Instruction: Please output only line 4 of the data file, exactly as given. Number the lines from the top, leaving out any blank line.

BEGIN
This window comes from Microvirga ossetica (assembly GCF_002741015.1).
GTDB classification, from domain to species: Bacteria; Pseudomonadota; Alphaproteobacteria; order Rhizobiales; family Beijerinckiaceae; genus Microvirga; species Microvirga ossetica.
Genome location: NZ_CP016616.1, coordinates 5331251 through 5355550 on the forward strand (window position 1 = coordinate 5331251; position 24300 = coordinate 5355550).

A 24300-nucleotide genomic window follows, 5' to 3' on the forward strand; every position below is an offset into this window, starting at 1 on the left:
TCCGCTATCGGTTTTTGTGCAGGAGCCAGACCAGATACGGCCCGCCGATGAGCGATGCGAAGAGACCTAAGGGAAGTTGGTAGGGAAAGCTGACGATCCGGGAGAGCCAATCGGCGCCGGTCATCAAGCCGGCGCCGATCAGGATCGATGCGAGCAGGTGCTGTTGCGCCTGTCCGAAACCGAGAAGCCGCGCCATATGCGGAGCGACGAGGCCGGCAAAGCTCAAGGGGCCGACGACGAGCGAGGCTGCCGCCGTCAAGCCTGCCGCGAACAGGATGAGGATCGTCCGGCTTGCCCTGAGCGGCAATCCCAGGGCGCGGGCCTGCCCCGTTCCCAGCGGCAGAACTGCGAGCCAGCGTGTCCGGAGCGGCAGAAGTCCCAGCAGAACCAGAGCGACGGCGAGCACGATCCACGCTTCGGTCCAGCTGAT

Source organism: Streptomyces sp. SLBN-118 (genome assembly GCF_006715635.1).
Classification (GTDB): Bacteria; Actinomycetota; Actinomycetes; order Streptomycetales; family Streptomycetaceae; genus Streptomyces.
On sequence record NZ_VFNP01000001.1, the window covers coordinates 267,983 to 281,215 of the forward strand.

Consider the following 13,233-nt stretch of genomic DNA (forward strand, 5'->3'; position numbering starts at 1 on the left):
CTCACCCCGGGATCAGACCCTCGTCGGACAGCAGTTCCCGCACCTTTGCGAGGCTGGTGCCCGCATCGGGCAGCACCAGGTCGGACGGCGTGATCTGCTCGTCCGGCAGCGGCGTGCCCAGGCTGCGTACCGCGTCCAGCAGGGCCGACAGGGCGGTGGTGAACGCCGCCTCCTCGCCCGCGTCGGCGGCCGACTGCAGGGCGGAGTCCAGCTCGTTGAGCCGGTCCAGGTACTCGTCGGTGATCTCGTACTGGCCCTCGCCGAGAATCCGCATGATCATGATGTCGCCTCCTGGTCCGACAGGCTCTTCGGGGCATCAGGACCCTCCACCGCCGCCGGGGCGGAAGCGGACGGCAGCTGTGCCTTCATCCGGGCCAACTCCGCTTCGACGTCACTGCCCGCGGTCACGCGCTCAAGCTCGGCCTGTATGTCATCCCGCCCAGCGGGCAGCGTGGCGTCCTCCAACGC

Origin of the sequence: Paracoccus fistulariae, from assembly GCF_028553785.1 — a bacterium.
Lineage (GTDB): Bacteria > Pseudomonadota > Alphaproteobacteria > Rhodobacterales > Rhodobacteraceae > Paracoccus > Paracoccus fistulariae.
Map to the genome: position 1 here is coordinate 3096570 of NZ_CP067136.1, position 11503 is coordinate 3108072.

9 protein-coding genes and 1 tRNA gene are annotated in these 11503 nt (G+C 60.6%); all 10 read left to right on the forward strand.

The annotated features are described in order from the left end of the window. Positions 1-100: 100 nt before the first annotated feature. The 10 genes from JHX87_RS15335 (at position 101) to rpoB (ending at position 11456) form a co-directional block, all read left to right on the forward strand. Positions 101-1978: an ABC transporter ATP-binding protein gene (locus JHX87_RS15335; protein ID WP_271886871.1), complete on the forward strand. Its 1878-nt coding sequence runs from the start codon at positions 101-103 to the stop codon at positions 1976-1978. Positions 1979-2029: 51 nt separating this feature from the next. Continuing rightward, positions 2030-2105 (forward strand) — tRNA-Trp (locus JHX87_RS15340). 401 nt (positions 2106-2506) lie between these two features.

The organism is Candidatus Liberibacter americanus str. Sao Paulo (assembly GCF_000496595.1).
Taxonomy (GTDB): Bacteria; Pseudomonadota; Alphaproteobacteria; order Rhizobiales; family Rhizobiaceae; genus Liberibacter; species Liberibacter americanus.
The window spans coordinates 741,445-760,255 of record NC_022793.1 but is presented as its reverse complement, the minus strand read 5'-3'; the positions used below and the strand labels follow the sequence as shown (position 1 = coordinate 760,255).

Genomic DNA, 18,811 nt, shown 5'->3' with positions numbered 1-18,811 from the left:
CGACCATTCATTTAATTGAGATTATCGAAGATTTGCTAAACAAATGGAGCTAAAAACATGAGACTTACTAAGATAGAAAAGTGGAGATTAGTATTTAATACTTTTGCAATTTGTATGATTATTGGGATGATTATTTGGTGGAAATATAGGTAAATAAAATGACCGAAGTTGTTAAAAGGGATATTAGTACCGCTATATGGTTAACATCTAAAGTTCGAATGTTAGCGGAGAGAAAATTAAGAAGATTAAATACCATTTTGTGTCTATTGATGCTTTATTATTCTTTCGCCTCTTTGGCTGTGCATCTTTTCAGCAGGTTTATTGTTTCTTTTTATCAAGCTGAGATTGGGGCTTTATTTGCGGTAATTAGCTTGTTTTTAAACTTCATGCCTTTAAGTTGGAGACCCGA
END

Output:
A 24300-nucleotide genomic window follows, 5' to 3' on the forward strand; every position below is an offset into this window, starting at 1 on the left: